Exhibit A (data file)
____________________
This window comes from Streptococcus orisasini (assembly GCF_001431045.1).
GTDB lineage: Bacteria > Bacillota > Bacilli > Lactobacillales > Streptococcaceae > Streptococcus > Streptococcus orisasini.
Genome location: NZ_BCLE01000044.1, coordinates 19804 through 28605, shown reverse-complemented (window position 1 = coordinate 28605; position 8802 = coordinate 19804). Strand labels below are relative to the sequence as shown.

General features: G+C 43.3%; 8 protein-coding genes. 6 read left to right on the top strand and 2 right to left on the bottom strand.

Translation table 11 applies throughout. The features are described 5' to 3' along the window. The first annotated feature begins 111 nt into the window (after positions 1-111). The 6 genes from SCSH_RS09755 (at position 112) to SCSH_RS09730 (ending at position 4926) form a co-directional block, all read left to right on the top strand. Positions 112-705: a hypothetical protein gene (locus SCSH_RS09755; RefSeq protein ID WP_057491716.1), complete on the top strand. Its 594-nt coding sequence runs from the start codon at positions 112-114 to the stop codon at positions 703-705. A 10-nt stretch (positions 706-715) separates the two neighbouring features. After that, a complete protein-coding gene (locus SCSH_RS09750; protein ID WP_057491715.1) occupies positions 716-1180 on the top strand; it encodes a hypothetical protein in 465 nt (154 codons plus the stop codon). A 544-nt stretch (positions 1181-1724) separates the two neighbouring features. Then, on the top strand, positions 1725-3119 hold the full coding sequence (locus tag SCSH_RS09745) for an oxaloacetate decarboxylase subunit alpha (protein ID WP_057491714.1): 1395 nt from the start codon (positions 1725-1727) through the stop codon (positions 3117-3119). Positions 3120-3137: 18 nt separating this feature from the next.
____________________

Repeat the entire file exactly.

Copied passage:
This window comes from Streptococcus orisasini (assembly GCF_001431045.1).
GTDB lineage: Bacteria > Bacillota > Bacilli > Lactobacillales > Streptococcaceae > Streptococcus > Streptococcus orisasini.
Genome location: NZ_BCLE01000044.1, coordinates 19804 through 28605, shown reverse-complemented (window position 1 = coordinate 28605; position 8802 = coordinate 19804). Strand labels below are relative to the sequence as shown.

General features: G+C 43.3%; 8 protein-coding genes. 6 read left to right on the top strand and 2 right to left on the bottom strand.

Translation table 11 applies throughout. The features are described 5' to 3' along the window. The first annotated feature begins 111 nt into the window (after positions 1-111). The 6 genes from SCSH_RS09755 (at position 112) to SCSH_RS09730 (ending at position 4926) form a co-directional block, all read left to right on the top strand. Positions 112-705: a hypothetical protein gene (locus SCSH_RS09755; RefSeq protein ID WP_057491716.1), complete on the top strand. Its 594-nt coding sequence runs from the start codon at positions 112-114 to the stop codon at positions 703-705. A 10-nt stretch (positions 706-715) separates the two neighbouring features. After that, a complete protein-coding gene (locus SCSH_RS09750; protein ID WP_057491715.1) occupies positions 716-1180 on the top strand; it encodes a hypothetical protein in 465 nt (154 codons plus the stop codon). A 544-nt stretch (positions 1181-1724) separates the two neighbouring features. Then, on the top strand, positions 1725-3119 hold the full coding sequence (locus tag SCSH_RS09745) for an oxaloacetate decarboxylase subunit alpha (protein ID WP_057491714.1): 1395 nt from the start codon (positions 1725-1727) through the stop codon (positions 3117-3119). Positions 3120-3137: 18 nt separating this feature from the next.